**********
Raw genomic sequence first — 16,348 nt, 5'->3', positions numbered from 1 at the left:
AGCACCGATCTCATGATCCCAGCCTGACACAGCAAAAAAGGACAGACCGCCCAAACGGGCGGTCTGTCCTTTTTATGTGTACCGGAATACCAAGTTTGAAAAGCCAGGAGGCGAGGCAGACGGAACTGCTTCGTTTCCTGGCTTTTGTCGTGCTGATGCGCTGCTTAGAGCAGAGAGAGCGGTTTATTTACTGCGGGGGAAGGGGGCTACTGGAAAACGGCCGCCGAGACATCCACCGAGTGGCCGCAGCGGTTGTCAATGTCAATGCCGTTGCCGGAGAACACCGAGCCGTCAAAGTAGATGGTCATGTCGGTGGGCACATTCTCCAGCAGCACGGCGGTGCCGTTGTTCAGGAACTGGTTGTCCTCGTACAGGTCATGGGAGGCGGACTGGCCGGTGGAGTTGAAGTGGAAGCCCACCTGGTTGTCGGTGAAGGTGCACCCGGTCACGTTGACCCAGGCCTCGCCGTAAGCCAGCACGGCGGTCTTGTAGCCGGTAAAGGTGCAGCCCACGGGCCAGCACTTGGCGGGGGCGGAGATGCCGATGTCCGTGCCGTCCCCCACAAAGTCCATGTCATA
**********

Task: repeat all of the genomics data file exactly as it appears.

Raw genomic sequence first — 16,348 nt, 5'->3', positions numbered from 1 at the left:
AGCACCGATCTCATGATCCCAGCCTGACACAGCAAAAAAGGACAGACCGCCCAAACGGGCGGTCTGTCCTTTTTATGTGTACCGGAATACCAAGTTTGAAAAGCCAGGAGGCGAGGCAGACGGAACTGCTTCGTTTCCTGGCTTTTGTCGTGCTGATGCGCTGCTTAGAGCAGAGAGAGCGGTTTATTTACTGCGGGGGAAGGGGGCTACTGGAAAACGGCCGCCGAGACATCCACCGAGTGGCCGCAGCGGTTGTCAATGTCAATGCCGTTGCCGGAGAACACCGAGCCGTCAAAGTAGATGGTCATGTCGGTGGGCACATTCTCCAGCAGCACGGCGGTGCCGTTGTTCAGGAACTGGTTGTCCTCGTACAGGTCATGGGAGGCGGACTGGCCGGTGGAGTTGAAGTGGAAGCCCACCTGGTTGTCGGTGAAGGTGCACCCGGTCACGTTGACCCAGGCCTCGCCGTAAGCCAGCACGGCGGTCTTGTAGCCGGTAAAGGTGCAGCCCACGGGCCAGCACTTGGCGGGGGCGGAGATGCCGATGTCCGTGCCGTCCCCCACAAAGTCCATGTCATA